How to Travel With Your Camera | Light Stalking

How to Travel With Your Camera

Getting away was supposed to be a way to relax and recuperate, time away from the stresses of modern day living. The problem is, that whilst the end location might be idyllic, getting there is often fraught with stress inducing pitfalls that can put a dampener on your holiday. Us photographers, have the added stress and worry about what camera equipment to take and how to carry it. Today we are going to look at reducing that stress with a little pre-planning.
Manage your Expectations
The first and most important thing you need to consider when planning your holiday or photographic trip is what you want to achieve from the trip. Decide whether you are going on holiday and would like to take photos or you are going to a location with the express purpose of taking photos. If it’s the former, then focus your mind on enjoying the holiday and taking photos as and when the opportunity arises. If it’s the later, sit down and plan what you wish to photograph and do your research on it. 
This first step is important because by managing your expectations, you are free to do what you set out to do. A holiday should be just that, an escape from everyday life where you can take photos when you feel the need, a photographic trip should be approached more professionally and should not attempt to incorporate the holiday aspect into it.

jwinfred, on Flickr

What to Take
Setting our minds on what we want to achieve from the trip, allows us to focus more easily on what to take. If we are going on holiday, do we really need to take all of our equipment? Consider leaving stuff at home, for example your tripod, which is a dead weight that may not be used. Maybe take one useful lens such as a standard zoom and drop the other lenses, carrying a decent compact instead. A good compact will cover most of the range that your other lenses cover anyway. 

As a photographic journey, pre-planning is vital. Look in depth at your locations, Google Earth is great for this, look at photos in and around the locations your wish to visit and select your equipment accordingly. Again a high quality compact may well be able to replace one of your lenses and will be smaller and lighter.

Mom's new camera
A good compact can be a substitute to multiple lenses by Ginny, on Flickr

Getting There: Air Travel Considerations

Most of us going away, will do so by plane. It’s a sad fact that in this day and age, air travel has become very restrictive. When planning your trip, choosing the airline is a big consideration. Whilst the budget airlines may offer incredible deals, you may roll up at your local airport, only to find that your chosen airline will not accept your bulky camera bag as hand baggage. Some airlines restrict size, some weight but either way, you should never check your camera equipment into the hold. With a little research you will find airlines, usually the mainstream carriers, that have more flexible hand luggage rules. If in doubt, call them to find out. Also be aware that whilst your international flight may give generous hand baggage allowances, connecting flights often do not.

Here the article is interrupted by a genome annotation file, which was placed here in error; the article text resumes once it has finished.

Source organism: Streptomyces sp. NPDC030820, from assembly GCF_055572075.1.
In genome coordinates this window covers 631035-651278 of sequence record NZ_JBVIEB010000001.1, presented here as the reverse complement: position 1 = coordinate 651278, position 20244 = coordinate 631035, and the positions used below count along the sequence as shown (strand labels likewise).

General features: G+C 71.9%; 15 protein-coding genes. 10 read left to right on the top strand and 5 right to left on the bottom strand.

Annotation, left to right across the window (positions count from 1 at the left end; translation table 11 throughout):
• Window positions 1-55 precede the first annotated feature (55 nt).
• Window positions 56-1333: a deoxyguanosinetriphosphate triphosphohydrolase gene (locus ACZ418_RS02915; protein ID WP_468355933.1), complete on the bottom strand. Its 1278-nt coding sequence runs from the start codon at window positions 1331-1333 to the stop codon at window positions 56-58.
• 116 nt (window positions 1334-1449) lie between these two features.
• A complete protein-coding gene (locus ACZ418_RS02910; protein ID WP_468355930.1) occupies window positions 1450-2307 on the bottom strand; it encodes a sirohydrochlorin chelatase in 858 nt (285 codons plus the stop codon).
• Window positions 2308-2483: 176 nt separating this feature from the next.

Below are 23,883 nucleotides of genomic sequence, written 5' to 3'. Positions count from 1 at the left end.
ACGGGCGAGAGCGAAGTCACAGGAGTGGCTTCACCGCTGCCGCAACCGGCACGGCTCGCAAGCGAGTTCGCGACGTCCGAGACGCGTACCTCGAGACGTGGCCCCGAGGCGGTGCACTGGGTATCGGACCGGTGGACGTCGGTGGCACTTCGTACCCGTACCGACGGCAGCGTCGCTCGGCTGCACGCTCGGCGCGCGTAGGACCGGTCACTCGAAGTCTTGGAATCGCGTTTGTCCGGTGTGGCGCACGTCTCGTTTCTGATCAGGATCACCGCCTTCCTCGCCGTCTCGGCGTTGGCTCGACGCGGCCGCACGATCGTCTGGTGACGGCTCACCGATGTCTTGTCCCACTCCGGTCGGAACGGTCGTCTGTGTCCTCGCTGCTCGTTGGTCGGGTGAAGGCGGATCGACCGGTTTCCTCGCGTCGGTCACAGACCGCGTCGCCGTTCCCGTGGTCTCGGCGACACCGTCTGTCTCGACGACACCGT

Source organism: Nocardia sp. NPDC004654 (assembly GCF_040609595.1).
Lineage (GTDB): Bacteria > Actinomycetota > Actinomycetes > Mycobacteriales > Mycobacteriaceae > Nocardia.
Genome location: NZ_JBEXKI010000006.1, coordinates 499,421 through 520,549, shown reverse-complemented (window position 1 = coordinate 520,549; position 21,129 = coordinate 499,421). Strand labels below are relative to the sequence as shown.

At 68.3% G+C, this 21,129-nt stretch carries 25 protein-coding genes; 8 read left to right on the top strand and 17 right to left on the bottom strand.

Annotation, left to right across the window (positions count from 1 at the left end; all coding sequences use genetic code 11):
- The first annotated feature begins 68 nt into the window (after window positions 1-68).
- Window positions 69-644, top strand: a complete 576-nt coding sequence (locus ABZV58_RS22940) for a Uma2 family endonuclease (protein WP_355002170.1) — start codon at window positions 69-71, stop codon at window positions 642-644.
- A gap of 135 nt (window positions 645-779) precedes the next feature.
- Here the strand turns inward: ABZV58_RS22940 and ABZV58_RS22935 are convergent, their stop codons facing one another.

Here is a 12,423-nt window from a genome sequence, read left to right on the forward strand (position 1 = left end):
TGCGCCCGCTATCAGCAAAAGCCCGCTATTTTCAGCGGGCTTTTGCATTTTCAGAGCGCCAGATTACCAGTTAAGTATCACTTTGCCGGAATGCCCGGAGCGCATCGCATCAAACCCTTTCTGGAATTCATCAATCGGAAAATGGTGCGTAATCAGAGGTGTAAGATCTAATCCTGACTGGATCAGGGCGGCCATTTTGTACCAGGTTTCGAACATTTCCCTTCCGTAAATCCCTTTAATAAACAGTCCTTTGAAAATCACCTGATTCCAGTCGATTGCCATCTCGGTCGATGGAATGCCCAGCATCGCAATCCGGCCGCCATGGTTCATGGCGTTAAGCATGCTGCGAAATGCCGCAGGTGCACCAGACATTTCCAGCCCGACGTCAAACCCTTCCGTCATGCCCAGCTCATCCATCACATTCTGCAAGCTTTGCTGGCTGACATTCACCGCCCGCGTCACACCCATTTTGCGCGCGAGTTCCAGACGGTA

As we said, never check your equipment into the hold, but if your destination is a major city with good access to photographic suppliers, you can consider moving some of your ancillary equipment such as filters and battery chargers into checked luggage in order to reduce your hand baggage weight. One trick that sometimes works is to be amongst the  first to check into a flight, this is because the check-in staff tend to be a little more lenient on weight before the flight begins to fill up.

gruntzooki, on Flickr

Traveling By Car
If you are traveling by car, rented or your own, never leave your equipment in your car even if it’s not on show. Thieves have a six sense for the contents of cars as I have found to my own cost. When planning, check how accessible your planned locations are by car and how easy it is to park. You don’t want to get close to your location only to find you will need to carry your equipment on foot or by public transport. 
Lastly, research the dangers and annoyances of your location. There are many different scams out there but very often certain locations stick to certain techniques. Learn what these are, so that in the unlikely event that you are targeted you will understand what is happening and prevent any loss.
By setting photographic goals for your trip and doing plenty of pre-planning, you can greatly reduce the stress of carrying your equipment, hopefully arriving at your location relaxed, and as we all know, being relaxed is one of the best drivers of creativity.

About the author

Jason Row

Jason has more than 35 years of experience as a professional photographer, videographer and stock shooter. You can get to know him better here

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